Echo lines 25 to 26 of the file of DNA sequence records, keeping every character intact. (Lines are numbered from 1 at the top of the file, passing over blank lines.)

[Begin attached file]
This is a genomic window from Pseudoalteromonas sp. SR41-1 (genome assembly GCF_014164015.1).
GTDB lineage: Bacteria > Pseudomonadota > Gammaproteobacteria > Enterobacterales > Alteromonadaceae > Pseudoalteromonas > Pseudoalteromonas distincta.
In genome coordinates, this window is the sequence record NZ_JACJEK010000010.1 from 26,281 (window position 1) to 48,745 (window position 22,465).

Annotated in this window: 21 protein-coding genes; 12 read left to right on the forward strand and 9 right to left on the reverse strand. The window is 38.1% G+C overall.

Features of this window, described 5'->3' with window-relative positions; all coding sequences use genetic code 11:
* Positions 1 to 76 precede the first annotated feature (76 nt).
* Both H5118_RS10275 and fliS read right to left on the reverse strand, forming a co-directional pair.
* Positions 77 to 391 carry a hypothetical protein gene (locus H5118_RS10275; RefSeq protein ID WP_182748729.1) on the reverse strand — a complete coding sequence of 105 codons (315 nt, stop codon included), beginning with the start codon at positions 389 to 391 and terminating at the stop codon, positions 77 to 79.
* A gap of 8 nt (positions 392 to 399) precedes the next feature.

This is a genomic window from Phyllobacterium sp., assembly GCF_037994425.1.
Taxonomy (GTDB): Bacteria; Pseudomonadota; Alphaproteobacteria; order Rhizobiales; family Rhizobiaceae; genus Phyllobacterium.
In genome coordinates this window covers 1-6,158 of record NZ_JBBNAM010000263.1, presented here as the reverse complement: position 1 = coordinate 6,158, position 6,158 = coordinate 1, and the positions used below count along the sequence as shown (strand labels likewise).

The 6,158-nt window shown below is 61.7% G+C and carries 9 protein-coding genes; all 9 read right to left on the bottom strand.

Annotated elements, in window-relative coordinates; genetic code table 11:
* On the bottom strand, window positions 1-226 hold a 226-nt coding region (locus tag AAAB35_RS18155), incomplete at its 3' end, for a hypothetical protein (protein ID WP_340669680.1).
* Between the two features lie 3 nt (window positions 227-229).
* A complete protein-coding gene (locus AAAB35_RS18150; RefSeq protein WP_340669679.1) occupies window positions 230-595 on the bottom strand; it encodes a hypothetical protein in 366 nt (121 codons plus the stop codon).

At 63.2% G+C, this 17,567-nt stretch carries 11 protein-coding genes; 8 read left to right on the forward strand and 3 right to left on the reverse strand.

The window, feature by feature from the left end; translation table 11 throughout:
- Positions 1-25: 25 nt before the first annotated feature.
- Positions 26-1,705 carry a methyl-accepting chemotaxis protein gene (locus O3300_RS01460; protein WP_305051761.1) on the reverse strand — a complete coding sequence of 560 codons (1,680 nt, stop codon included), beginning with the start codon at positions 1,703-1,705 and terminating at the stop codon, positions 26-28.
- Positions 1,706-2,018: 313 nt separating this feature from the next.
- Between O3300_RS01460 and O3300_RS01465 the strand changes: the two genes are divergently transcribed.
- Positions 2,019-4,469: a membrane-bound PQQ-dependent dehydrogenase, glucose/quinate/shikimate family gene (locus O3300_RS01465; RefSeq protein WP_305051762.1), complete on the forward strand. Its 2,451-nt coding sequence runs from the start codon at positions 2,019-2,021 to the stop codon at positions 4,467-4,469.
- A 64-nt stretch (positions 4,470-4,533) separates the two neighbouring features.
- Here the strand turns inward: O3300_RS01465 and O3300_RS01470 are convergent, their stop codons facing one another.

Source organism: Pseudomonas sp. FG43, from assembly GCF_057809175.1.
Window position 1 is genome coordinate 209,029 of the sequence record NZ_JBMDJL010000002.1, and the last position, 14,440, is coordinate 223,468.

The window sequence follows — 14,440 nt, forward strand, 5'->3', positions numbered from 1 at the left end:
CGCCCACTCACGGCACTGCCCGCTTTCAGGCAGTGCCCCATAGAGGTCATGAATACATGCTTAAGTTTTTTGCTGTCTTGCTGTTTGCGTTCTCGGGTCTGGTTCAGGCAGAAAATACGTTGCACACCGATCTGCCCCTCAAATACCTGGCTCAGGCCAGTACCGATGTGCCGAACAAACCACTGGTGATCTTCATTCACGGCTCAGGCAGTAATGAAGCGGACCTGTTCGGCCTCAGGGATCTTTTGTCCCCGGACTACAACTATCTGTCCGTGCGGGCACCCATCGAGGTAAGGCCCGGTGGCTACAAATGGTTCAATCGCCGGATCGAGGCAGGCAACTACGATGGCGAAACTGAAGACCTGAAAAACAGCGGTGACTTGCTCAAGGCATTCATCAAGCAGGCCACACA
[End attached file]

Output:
- A 64-nt stretch (positions 4,470-4,533) separates the two neighbouring features.
- Here the strand turns inward: O3300_RS01465 and O3300_RS01470 are convergent, their stop codons facing one another.